Abdelmoez A. F. Abdalla; Clarence D. McNabb; Ted R. Batterson
Type of Document:
The Progressive Fish-Culturist
Date of Publication:
Place of Publication:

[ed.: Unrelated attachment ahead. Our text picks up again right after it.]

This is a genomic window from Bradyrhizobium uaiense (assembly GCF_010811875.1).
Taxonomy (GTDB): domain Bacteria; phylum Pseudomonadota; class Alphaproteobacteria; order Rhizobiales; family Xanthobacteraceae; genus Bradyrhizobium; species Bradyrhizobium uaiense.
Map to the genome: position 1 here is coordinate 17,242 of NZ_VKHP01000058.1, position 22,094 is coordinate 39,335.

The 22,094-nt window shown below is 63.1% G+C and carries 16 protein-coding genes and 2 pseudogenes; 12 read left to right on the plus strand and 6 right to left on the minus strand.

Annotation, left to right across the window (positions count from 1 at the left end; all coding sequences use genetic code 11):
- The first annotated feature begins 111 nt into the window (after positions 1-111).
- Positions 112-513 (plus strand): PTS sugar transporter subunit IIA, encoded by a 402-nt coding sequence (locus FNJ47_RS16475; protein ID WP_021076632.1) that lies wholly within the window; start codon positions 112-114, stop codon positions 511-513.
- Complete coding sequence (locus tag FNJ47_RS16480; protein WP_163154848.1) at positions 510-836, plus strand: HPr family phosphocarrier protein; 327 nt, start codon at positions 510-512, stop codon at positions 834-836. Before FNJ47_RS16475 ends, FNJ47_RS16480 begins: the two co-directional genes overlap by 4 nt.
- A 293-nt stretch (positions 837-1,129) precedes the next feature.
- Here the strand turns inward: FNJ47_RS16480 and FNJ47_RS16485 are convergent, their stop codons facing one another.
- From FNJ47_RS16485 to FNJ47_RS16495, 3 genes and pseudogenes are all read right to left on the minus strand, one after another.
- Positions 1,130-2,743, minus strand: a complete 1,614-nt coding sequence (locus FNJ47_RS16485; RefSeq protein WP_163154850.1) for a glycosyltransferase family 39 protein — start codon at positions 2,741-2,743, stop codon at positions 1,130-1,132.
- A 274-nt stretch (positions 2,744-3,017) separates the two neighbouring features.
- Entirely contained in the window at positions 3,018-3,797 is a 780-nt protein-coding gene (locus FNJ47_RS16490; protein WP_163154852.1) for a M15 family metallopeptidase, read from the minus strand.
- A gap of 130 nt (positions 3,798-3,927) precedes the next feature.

Abstract: Total ammonia nitrogen pathways in fertilized fish ponds stocked with Nile tilapia Oreochromis niloticus were investigated. Three fertilizer treatments were used in a field experiment in Thailand: weekly application of 500 kg dry chicken manure/ha (1.2 g N/m2), 44 kg dry chicken manure plus 24 kg urea/ha (1.2 g N/m2), and 500 kg dry chicken manure plus 280 kg urea/ha (14.3 g N/m2). Substantial quantities of ammonia were reduced from pond water in each treatment during daylight hours. Ponds lost 36-75% of the average total ammonia that was present in early morning during daylight hours. Losses to the atmosphere (flux) were relatively small, varying from 1-5% of the total diurnal ammonia reductions. Uptake by algae was the most important mechanism for removal of ammonia from pond water. Net primary productivity varied between treatments and increased with the increased availability of inorganic nitrogen. Increasing the total ammonia present in the early morning increased net primary productivity. Fish mortalities were 71% in ponds with the highest weekly nitrogen input (14.3 g N/m2) and were between 22 and 26% in the two treatment ponds with low weekly nitrogen input (1.2 g N/m2). Average maximum concentrations of un-ionized ammonia (0.6 mg/L at 1600 hours), and low dissolved oxygen (2.8 mg/L at 0600 hours) may have combined to increase mortality in ponds with high nitrogen inputs. In the highest nitrogen treatment, neither the uptake of ammonia by algae nor its volatization to the atmosphere reduced un-ionized ammonia concentration to a level safe for fish.